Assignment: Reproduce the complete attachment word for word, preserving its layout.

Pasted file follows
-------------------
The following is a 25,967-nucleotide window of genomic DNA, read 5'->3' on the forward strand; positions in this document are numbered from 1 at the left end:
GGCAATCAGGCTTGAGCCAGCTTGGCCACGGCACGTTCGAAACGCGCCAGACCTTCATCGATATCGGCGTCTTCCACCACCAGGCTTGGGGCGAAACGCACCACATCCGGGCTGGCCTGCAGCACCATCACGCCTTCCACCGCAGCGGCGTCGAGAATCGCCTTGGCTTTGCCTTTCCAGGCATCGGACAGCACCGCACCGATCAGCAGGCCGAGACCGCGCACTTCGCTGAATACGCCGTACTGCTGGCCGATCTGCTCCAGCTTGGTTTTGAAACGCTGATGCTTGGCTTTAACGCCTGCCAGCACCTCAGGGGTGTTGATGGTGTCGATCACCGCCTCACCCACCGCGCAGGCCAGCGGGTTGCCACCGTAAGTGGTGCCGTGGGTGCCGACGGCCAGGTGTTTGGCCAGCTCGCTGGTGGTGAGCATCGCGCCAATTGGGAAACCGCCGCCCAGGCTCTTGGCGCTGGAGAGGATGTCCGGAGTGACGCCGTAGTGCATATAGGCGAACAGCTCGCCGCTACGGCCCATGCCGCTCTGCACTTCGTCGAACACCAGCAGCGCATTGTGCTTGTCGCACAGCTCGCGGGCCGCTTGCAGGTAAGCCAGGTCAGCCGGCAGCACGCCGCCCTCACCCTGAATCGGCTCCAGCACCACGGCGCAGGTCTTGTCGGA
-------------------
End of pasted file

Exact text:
The following is a 25,967-nucleotide window of genomic DNA, read 5'->3' on the forward strand; positions in this document are numbered from 1 at the left end:
GGCAATCAGGCTTGAGCCAGCTTGGCCACGGCACGTTCGAAACGCGCCAGACCTTCATCGATATCGGCGTCTTCCACCACCAGGCTTGGGGCGAAACGCACCACATCCGGGCTGGCCTGCAGCACCATCACGCCTTCCACCGCAGCGGCGTCGAGAATCGCCTTGGCTTTGCCTTTCCAGGCATCGGACAGCACCGCACCGATCAGCAGGCCGAGACCGCGCACTTCGCTGAATACGCCGTACTGCTGGCCGATCTGCTCCAGCTTGGTTTTGAAACGCTGATGCTTGGCTTTAACGCCTGCCAGCACCTCAGGGGTGTTGATGGTGTCGATCACCGCCTCACCCACCGCGCAGGCCAGCGGGTTGCCACCGTAAGTGGTGCCGTGGGTGCCGACGGCCAGGTGTTTGGCCAGCTCGCTGGTGGTGAGCATCGCGCCAATTGGGAAACCGCCGCCCAGGCTCTTGGCGCTGGAGAGGATGTCCGGAGTGACGCCGTAGTGCATATAGGCGAACAGCTCGCCGCTACGGCCCATGCCGCTCTGCACTTCGTCGAACACCAGCAGCGCATTGTGCTTGTCGCACAGCTCGCGGGCCGCTTGCAGGTAAGCCAGGTCAGCCGGCAGCACGCCGCCCTCACCCTGAATCGGCTCCAGCACCACGGCGCAGGTCTTGTCGGA